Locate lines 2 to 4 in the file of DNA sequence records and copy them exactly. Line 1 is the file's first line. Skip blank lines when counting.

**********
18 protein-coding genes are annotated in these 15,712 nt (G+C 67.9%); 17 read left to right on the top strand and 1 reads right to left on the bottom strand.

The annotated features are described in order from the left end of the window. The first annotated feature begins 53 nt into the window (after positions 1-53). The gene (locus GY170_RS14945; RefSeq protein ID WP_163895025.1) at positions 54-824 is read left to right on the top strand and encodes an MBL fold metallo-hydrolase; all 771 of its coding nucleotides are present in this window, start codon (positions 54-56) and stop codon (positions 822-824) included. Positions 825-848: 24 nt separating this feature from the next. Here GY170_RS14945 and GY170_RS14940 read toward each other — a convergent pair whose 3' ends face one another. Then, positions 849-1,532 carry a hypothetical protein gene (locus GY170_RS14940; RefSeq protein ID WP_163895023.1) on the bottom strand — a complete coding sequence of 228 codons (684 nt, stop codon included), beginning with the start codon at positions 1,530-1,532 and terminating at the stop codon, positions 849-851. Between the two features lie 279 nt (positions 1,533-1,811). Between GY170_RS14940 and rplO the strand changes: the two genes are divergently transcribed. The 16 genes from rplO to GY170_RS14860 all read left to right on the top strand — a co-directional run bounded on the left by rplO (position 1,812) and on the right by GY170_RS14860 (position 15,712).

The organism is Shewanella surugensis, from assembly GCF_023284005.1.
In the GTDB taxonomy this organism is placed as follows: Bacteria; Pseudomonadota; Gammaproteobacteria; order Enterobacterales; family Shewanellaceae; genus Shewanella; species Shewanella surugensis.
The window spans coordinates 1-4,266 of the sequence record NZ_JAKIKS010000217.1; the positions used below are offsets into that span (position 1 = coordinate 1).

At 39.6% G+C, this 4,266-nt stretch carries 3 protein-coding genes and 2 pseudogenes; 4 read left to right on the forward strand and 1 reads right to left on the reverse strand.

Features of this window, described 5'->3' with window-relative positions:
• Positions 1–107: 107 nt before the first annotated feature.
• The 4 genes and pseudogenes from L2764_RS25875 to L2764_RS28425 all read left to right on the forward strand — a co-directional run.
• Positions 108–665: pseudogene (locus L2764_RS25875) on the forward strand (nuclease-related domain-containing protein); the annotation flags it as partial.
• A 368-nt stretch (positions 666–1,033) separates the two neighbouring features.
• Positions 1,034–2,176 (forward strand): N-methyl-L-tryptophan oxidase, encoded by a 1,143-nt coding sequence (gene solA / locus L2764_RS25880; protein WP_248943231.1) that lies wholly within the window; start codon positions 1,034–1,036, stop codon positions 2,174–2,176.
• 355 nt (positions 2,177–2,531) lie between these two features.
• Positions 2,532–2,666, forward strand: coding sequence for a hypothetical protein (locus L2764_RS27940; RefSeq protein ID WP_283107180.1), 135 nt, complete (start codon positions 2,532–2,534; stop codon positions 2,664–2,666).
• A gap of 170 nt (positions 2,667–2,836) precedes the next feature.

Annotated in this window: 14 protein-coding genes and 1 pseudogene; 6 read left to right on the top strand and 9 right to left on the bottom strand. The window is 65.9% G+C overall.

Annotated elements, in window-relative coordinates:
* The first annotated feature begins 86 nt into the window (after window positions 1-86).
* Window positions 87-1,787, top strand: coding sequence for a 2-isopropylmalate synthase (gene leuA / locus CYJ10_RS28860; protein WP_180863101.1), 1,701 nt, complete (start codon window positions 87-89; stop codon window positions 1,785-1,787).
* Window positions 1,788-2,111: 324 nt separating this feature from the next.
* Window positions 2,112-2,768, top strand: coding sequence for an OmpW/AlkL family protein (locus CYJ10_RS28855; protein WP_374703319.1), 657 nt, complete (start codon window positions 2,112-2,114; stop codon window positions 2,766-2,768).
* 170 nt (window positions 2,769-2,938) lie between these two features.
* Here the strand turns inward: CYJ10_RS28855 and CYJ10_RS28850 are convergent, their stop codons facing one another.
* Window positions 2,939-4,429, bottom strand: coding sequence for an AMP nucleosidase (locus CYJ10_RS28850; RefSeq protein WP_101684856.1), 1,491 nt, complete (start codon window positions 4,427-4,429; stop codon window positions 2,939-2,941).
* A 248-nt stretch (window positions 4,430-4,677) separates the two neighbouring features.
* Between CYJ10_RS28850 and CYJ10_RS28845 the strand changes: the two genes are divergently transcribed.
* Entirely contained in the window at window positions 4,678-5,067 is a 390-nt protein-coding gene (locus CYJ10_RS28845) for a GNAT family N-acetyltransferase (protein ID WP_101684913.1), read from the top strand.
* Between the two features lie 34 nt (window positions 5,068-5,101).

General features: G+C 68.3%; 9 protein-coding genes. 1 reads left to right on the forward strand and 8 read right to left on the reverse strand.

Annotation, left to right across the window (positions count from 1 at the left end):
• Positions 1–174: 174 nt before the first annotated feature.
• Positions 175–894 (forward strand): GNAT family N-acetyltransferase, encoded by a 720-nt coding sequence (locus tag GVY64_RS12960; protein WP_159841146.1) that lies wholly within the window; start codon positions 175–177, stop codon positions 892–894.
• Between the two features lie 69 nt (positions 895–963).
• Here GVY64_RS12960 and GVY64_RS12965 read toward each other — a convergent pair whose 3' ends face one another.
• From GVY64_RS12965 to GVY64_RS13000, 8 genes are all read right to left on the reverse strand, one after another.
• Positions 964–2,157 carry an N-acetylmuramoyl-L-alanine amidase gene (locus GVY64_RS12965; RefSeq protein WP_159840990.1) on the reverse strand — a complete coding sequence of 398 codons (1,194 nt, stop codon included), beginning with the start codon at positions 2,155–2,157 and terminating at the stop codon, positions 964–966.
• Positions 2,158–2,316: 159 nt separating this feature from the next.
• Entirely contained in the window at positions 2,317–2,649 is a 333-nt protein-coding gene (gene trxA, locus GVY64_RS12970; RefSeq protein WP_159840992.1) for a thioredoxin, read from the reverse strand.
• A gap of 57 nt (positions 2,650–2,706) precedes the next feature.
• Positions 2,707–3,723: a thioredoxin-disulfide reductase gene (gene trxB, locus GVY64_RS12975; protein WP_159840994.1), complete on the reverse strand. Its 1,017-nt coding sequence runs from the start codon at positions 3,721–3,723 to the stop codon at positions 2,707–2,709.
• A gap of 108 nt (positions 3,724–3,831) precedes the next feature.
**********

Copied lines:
The annotated features are described in order from the left end of the window. The first annotated feature begins 53 nt into the window (after positions 1-53). The gene (locus GY170_RS14945; RefSeq protein ID WP_163895025.1) at positions 54-824 is read left to right on the top strand and encodes an MBL fold metallo-hydrolase; all 771 of its coding nucleotides are present in this window, start codon (positions 54-56) and stop codon (positions 822-824) included. Positions 825-848: 24 nt separating this feature from the next. Here GY170_RS14945 and GY170_RS14940 read toward each other — a convergent pair whose 3' ends face one another. Then, positions 849-1,532 carry a hypothetical protein gene (locus GY170_RS14940; RefSeq protein ID WP_163895023.1) on the bottom strand — a complete coding sequence of 228 codons (684 nt, stop codon included), beginning with the start codon at positions 1,530-1,532 and terminating at the stop codon, positions 849-851. Between the two features lie 279 nt (positions 1,533-1,811). Between GY170_RS14940 and rplO the strand changes: the two genes are divergently transcribed. The 16 genes from rplO to GY170_RS14860 all read left to right on the top strand — a co-directional run bounded on the left by rplO (position 1,812) and on the right by GY170_RS14860 (position 15,712).

The organism is Shewanella surugensis, from assembly GCF_023284005.1.
In the GTDB taxonomy this organism is placed as follows: Bacteria; Pseudomonadota; Gammaproteobacteria; order Enterobacterales; family Shewanellaceae; genus Shewanella; species Shewanella surugensis.